Lever & Ecker, PLLC January 20, 2017 General
The Department of Health has confirmed that they are looking into allegations that a doctor’s mistake resulted in a healthy kidney being removed from a patient, although representatives from the hospital where the surgery was performed claim that their surgeon is not at fault.
What has been determined so far is that in July of 2016, a patient was informed that they had a tumor on one of their kidneys. The doctor who diagnosed the condition recommended complete surgical excision of the organ and further testing to determine if the tumor was malignant or not.
The surgery was scheduled and the patient had the kidney removed at the hospital their doctor suggested.
What the biopsy revealed, however, was a very different story – the kidney was perfectly healthy.
Naturally, the patient began asking questions. A look into the matter revealed that the CT scan used to diagnose the tumor was correct – there was a tumor present. However, the CT scan was of another patient with the same name. This means that not only did the wrong patient have a normal body part unnecessarily removed but the patient who has a tumor had their diagnosis delayed which, if the tumor is malignant, could put their life at risk.
The surgeon and the hospital where he works claim that they did everything they could to prepare appropriately for the surgery and that the negligence rests with the doctor who made the referral.
While most patients would like to think this sort of thing is a rare occurrence, the fact is that it’s not. New York state is among the top five states in regard to the number of medical malpractice claims filed every year and it has been estimated that medical mistakes result in the death of nearly 15,000 New Yorkers every year.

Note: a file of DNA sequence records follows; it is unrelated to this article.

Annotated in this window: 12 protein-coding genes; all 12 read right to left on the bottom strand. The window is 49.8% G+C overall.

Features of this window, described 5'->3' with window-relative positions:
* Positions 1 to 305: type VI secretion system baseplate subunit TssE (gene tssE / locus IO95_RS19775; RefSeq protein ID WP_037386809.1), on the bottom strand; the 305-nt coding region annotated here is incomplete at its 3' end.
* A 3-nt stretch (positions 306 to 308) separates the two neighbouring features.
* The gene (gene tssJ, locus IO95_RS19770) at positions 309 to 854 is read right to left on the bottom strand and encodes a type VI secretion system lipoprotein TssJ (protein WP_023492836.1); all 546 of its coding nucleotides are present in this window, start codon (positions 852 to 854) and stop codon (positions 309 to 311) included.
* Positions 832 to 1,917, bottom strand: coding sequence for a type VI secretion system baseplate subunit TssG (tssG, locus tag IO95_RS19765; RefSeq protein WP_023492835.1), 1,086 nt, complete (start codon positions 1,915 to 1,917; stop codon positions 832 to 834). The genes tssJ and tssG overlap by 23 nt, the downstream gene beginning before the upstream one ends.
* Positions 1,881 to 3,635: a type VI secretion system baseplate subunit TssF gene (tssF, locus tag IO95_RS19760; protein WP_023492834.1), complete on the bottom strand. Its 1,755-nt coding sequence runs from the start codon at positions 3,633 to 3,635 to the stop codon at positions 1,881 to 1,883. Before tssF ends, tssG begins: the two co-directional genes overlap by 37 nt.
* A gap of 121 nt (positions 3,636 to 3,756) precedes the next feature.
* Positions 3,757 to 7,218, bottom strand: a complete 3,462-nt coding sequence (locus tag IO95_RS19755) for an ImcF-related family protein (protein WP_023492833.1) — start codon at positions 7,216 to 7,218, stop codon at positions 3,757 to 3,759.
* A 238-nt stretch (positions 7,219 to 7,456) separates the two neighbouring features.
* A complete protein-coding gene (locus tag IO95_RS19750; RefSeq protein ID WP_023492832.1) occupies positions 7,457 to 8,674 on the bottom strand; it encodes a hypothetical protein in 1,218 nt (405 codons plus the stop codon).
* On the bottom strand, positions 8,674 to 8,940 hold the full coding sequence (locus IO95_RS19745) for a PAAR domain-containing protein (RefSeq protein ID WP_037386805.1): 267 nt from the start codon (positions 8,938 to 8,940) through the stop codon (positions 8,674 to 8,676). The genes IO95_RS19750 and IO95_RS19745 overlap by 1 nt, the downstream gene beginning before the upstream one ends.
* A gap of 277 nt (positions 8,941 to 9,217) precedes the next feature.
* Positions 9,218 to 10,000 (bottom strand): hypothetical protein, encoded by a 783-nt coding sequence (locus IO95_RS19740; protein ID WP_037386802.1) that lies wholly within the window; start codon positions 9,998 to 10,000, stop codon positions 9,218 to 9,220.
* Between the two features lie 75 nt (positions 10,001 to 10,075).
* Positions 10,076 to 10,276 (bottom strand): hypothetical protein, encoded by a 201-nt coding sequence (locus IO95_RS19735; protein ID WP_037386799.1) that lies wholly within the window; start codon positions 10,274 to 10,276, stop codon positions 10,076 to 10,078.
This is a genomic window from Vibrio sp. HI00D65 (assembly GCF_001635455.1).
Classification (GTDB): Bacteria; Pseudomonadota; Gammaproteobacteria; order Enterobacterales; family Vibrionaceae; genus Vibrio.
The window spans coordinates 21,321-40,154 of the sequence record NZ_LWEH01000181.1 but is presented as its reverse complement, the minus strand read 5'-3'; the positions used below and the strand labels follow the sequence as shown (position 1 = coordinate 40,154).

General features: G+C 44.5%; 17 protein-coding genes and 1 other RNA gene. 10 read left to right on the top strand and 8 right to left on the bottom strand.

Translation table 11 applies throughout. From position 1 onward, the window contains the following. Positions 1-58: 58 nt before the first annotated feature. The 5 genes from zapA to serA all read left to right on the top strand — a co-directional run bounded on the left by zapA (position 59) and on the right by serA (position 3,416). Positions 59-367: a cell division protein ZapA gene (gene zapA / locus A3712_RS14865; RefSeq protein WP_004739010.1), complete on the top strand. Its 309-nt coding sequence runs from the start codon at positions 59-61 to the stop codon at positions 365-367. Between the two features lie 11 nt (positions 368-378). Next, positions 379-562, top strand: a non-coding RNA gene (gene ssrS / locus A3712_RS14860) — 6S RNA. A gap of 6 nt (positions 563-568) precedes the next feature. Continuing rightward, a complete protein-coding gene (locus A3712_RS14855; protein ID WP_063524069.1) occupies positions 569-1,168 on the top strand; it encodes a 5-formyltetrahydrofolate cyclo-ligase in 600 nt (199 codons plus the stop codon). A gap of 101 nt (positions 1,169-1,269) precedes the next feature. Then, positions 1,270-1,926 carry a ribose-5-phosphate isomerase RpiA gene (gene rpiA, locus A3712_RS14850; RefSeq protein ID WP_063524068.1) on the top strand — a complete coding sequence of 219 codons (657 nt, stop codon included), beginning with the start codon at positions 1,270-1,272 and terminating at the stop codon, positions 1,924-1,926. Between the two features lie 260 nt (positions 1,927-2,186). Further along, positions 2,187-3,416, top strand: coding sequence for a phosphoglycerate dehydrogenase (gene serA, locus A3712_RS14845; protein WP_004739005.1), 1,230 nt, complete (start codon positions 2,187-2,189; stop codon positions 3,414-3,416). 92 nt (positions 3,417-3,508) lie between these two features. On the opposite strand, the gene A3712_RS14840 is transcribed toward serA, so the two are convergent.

While it might be easy to say “Well, the patients had the same name, that’s understandable.”, the fact is that doctors, nurses, and hospitals should always identify a patient by more than their name, especially when they have access to medical histories, blood types, and birth dates. It is their job to make sure that all information is correct before performing medical procedures that could change a patient’s life. If they fail to do this and a mistake is made, they can be held legally liable.
The most common mistakes made by doctors in New York include:
These mistakes can not only kill a patient, they can result in permanent damage that requires lifelong care and end a promising career.
Patients who have been harmed by a medical professional’s mistake have the right to seek compensation for the losses they have endured. This may include coverage for:
There is a statute of limitations for this form of complaint. In New York, plaintiffs can file within 2 ½ years from the date that the malpractice took place or from the end of a course of treatment prescribed by the negligent party. If the malpractice involves a foreign object that was left inside of the patient’s body, they have the right to file within one year of when the object was discovered.
In order to have a legitimate claim the plaintiff and their legal team must show the following:
The best way to prove fault is to collect as much evidence as possible. This can be difficult, however, and the best way to preserve evidence is to work with an experienced medical malpractice attorney.
Yes. Signing a consent form simply means that you have agreed to the course of treatment that was recommended to you. It does not mean that a doctor is no longer liable for the mistakes that they made.